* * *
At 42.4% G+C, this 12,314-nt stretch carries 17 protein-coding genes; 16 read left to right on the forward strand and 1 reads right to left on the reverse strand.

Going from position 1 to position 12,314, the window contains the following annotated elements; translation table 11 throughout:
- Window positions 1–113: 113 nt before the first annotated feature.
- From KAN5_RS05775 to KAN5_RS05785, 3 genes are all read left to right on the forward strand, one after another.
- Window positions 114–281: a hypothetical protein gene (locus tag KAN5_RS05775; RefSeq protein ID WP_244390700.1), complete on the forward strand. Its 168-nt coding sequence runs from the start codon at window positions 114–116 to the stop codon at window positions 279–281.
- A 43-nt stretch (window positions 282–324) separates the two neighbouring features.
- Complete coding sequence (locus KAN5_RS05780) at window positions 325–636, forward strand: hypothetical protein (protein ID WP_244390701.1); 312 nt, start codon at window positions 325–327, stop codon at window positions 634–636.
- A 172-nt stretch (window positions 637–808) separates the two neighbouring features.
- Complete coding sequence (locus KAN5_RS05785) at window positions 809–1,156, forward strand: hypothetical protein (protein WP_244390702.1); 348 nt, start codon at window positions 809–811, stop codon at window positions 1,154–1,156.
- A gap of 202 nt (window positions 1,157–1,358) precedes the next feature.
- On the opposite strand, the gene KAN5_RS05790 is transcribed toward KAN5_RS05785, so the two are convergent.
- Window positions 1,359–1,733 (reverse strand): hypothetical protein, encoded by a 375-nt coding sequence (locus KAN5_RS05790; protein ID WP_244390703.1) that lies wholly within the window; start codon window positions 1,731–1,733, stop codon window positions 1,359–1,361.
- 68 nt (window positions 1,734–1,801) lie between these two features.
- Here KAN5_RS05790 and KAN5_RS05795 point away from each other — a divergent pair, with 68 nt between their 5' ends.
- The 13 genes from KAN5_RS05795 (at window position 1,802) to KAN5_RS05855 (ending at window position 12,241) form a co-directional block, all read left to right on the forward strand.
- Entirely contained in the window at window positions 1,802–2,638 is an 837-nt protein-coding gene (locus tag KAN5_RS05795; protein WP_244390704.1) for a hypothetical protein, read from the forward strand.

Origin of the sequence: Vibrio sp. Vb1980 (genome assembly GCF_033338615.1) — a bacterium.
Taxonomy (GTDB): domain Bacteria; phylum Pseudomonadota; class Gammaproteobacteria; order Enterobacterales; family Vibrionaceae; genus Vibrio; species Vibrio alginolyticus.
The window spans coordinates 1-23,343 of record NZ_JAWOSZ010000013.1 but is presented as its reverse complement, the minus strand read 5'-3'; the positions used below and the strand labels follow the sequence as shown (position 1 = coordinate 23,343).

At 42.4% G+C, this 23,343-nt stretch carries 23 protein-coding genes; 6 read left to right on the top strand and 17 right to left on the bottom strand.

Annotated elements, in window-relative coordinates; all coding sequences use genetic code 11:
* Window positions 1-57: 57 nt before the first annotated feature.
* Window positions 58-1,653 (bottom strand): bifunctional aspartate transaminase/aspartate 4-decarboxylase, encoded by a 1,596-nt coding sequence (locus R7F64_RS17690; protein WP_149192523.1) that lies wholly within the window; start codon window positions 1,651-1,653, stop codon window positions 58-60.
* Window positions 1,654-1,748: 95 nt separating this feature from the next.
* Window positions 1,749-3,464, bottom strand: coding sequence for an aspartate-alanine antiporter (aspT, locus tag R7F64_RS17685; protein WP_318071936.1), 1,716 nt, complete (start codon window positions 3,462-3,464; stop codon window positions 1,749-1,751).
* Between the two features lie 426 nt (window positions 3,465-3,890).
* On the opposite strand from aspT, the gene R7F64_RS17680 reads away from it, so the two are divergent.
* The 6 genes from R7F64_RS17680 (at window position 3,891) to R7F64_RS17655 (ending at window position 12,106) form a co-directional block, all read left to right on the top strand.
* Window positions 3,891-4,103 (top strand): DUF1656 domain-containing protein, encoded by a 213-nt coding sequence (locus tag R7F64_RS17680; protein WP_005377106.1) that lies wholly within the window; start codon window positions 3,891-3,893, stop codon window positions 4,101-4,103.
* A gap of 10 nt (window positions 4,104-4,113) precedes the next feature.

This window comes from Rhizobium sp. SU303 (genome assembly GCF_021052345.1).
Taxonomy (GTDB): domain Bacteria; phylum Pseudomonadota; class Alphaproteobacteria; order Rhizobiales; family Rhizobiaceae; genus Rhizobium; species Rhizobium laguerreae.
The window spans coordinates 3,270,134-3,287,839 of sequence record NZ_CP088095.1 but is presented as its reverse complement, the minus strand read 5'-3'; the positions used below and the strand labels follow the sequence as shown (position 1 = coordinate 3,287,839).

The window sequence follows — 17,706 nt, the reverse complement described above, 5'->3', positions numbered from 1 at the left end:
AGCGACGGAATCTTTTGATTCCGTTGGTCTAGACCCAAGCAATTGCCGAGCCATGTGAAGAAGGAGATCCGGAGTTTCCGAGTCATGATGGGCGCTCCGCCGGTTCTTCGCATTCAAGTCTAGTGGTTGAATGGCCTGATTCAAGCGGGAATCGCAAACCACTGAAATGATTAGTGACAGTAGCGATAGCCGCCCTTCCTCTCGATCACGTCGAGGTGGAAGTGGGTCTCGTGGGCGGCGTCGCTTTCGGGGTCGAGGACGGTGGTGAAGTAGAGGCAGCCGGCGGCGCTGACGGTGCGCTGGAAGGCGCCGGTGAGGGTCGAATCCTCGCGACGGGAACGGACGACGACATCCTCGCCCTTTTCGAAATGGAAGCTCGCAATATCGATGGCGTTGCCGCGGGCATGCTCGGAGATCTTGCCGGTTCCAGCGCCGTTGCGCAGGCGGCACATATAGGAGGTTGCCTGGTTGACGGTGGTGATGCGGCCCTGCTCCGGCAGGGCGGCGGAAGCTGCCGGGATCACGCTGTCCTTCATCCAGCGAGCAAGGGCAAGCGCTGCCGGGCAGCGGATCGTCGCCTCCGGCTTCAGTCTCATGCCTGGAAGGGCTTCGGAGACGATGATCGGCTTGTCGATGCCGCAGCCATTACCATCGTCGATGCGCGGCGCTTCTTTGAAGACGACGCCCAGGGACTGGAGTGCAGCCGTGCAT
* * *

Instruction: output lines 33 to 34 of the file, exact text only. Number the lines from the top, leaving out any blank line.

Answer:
The window spans coordinates 3,270,134-3,287,839 of sequence record NZ_CP088095.1 but is presented as its reverse complement, the minus strand read 5'-3'; the positions used below and the strand labels follow the sequence as shown (position 1 = coordinate 3,287,839).

The window sequence follows — 17,706 nt, the reverse complement described above, 5'->3', positions numbered from 1 at the left end: